GameStop, Reddit and WallStreetBets are probably not words many would have uttered in one sentence a few weeks ago, let alone put on their 2021 bingo card. Yet, one week on, they dominate the financial headlines following one of the most dramatic weeks in US markets.

In short, a group of traders following an online chat forum called Wall Street Bets have been buying shares that the market sees as extremely challenged. The logic of the market has been upended. The price moves fomented by this group has seen companies viewed as bad bets by professionals become the top-performers on the market. That has opened a Pandora’s Box of chaos in multiple ways, pushing some hedge funds to the brink of bankruptcy.

There are plenty of excellent articles to bring you up to speed (FT, Bloomberg). Alternatively, rewatch The Big Short to get to grips with some of the terminology.

Reputationally, the financial system – and the institutions that underpin it – now face a major challenge.

Banks and the financial services sector as a whole had been well-placed to position itself as part of the solution to the current economic situation – extending loans to troubled businesses, supporting capital raises and rights issues, etc. Trust in financial services has been growing. The latest Edelman trust barometer suggests that, in 2020, trust in the sector reached its highest point since the financial crisis.

Now every business that touches the market risks being sucked into a David and Goliath row. Calling out what looks, on the face of it, very much like market manipulation can be conflated into a group of parties with vested interests protecting their turf.

Regulators, in particular, have a tricky job. Is this market abuse that needs to be shut down? Or is this what a free market should look like?

Market participants come up with all sorts of reasons as to why a stock should trade at a certain multiple of its projected earnings, cashflow or market opportunity. In reality, the price is the price; the balance of the tension between buying and selling demand. Price is always abstract and determined by an unruly collective.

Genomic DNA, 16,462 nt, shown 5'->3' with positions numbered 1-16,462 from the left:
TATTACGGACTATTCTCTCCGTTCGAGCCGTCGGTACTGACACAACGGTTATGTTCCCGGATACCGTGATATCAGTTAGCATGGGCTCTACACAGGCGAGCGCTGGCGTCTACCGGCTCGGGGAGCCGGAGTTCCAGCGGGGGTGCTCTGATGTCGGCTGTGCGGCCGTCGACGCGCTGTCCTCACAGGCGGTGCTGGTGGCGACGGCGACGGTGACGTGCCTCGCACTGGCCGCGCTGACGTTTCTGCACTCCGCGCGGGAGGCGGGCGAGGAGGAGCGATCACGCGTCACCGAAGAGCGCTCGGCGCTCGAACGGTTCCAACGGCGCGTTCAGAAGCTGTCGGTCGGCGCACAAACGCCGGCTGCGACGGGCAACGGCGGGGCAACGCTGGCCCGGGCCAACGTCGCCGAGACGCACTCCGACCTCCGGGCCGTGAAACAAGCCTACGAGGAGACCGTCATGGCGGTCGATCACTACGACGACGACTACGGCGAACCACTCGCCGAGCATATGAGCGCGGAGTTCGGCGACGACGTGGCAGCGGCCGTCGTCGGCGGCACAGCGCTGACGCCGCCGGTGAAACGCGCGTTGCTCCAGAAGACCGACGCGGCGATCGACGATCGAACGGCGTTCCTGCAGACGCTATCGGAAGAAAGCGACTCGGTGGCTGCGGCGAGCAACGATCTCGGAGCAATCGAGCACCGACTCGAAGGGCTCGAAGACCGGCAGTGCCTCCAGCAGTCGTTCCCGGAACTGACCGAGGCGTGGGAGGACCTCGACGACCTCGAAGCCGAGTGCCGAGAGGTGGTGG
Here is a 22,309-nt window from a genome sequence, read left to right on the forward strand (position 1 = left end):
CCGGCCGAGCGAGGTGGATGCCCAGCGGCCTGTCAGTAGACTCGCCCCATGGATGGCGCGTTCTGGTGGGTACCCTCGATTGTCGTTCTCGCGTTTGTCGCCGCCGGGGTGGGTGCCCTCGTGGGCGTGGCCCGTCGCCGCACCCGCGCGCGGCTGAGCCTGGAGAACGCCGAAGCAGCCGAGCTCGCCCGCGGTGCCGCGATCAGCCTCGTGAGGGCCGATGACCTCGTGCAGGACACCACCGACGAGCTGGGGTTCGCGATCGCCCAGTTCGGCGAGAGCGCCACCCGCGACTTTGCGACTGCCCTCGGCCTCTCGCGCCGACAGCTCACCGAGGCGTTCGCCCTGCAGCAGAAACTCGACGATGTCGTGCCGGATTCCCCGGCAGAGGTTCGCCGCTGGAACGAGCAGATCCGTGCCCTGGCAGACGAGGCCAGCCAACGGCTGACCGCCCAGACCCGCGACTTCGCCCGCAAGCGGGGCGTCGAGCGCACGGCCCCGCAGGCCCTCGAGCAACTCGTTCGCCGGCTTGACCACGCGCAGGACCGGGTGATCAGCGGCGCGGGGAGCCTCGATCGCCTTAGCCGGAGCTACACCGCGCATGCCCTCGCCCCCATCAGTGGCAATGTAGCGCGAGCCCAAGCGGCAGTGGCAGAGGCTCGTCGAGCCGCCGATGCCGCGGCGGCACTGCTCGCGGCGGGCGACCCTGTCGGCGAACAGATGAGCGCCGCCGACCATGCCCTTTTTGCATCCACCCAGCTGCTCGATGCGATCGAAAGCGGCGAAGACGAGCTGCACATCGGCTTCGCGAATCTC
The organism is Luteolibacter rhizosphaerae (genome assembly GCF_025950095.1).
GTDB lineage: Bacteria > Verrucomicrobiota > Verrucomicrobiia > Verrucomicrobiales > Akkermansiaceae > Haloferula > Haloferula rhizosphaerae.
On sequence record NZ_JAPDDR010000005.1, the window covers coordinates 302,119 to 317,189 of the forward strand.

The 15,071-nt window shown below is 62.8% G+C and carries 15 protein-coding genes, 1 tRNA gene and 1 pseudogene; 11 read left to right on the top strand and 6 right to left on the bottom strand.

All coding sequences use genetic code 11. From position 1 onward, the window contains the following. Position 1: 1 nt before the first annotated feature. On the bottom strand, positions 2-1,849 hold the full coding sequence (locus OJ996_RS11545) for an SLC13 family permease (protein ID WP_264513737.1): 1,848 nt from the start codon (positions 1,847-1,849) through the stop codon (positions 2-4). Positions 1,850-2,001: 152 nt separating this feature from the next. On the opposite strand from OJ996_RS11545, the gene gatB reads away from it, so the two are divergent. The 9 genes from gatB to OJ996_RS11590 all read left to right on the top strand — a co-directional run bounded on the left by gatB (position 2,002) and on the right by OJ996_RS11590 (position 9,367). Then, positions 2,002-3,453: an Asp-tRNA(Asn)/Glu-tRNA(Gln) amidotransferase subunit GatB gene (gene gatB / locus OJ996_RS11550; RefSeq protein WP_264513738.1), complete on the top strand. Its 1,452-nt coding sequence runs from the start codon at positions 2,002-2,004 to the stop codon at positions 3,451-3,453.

Philosophically, this debate gets very tricky very quickly. The sole job of regulators is to make sure the market is fair.

Who is behind the Wall Street Bets forum? Is it, as some suspect, an anarchic group of anti-capitalists supported by malevolent foreign actors determined to stir up trouble? Is it just a group of video gamers who have worked out how to play the mechanics of the markets to their advantage and make a fast buck? Is it some combination of all of the above? Or none?

What happens if tens of thousands of retail investors lose money through these trades?

What about institutional money losing out? Does that not matter? Where do those funds get their money?

The answers to these questions – and the subsequent response from regulators and professional investors – will amount to a pivotal moment for the level of public trust in capital markets and the financial sector more generally.

Take a couple of minutes reading the r/wallstreetbets subreddit and you get a picture of what is seen as the problem (WARNING much of the content is NSFW). It is being played out as if this is a war to democratise finance, with a common theme in that the current system isn’t working. This isn’t an issue that has just reared its head but something that was borne out of the financial crisis and a perception that a lack of real action was taken against the perceived perpetrators.